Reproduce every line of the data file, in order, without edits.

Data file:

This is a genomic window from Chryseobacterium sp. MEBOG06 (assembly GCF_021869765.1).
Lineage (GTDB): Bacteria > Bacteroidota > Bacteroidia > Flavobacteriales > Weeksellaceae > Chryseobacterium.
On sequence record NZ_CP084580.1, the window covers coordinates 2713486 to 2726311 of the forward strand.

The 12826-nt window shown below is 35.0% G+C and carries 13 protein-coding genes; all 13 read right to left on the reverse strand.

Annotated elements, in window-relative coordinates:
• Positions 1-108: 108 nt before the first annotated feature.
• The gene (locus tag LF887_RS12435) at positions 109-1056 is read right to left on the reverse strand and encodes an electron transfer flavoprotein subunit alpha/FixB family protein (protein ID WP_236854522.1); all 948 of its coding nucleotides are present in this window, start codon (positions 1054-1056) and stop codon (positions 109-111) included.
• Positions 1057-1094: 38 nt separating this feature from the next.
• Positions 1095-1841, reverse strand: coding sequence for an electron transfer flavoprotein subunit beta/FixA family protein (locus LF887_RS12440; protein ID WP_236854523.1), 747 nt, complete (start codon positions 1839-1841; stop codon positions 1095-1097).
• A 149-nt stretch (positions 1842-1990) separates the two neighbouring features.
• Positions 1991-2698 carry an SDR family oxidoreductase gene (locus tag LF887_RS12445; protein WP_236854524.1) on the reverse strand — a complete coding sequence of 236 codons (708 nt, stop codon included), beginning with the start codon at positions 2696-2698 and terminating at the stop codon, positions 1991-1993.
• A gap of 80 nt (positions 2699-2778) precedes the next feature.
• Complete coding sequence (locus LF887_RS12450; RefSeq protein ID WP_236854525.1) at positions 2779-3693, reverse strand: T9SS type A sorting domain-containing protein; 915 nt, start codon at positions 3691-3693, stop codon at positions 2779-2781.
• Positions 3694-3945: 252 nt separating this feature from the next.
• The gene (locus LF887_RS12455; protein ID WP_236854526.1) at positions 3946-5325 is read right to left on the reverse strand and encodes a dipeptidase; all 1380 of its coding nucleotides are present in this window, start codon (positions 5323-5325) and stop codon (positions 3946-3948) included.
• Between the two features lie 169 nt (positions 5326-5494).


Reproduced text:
This is a genomic window from Chryseobacterium sp. MEBOG06 (assembly GCF_021869765.1).
Lineage (GTDB): Bacteria > Bacteroidota > Bacteroidia > Flavobacteriales > Weeksellaceae > Chryseobacterium.
On sequence record NZ_CP084580.1, the window covers coordinates 2713486 to 2726311 of the forward strand.

The 12826-nt window shown below is 35.0% G+C and carries 13 protein-coding genes; all 13 read right to left on the reverse strand.

Annotated elements, in window-relative coordinates:
• Positions 1-108: 108 nt before the first annotated feature.
• The gene (locus tag LF887_RS12435) at positions 109-1056 is read right to left on the reverse strand and encodes an electron transfer flavoprotein subunit alpha/FixB family protein (protein ID WP_236854522.1); all 948 of its coding nucleotides are present in this window, start codon (positions 1054-1056) and stop codon (positions 109-111) included.
• Positions 1057-1094: 38 nt separating this feature from the next.
• Positions 1095-1841, reverse strand: coding sequence for an electron transfer flavoprotein subunit beta/FixA family protein (locus LF887_RS12440; protein ID WP_236854523.1), 747 nt, complete (start codon positions 1839-1841; stop codon positions 1095-1097).
• A 149-nt stretch (positions 1842-1990) separates the two neighbouring features.
• Positions 1991-2698 carry an SDR family oxidoreductase gene (locus tag LF887_RS12445; protein WP_236854524.1) on the reverse strand — a complete coding sequence of 236 codons (708 nt, stop codon included), beginning with the start codon at positions 2696-2698 and terminating at the stop codon, positions 1991-1993.
• A gap of 80 nt (positions 2699-2778) precedes the next feature.
• Complete coding sequence (locus LF887_RS12450; RefSeq protein ID WP_236854525.1) at positions 2779-3693, reverse strand: T9SS type A sorting domain-containing protein; 915 nt, start codon at positions 3691-3693, stop codon at positions 2779-2781.
• Positions 3694-3945: 252 nt separating this feature from the next.
• The gene (locus LF887_RS12455; protein ID WP_236854526.1) at positions 3946-5325 is read right to left on the reverse strand and encodes a dipeptidase; all 1380 of its coding nucleotides are present in this window, start codon (positions 5323-5325) and stop codon (positions 3946-3948) included.
• Between the two features lie 169 nt (positions 5326-5494).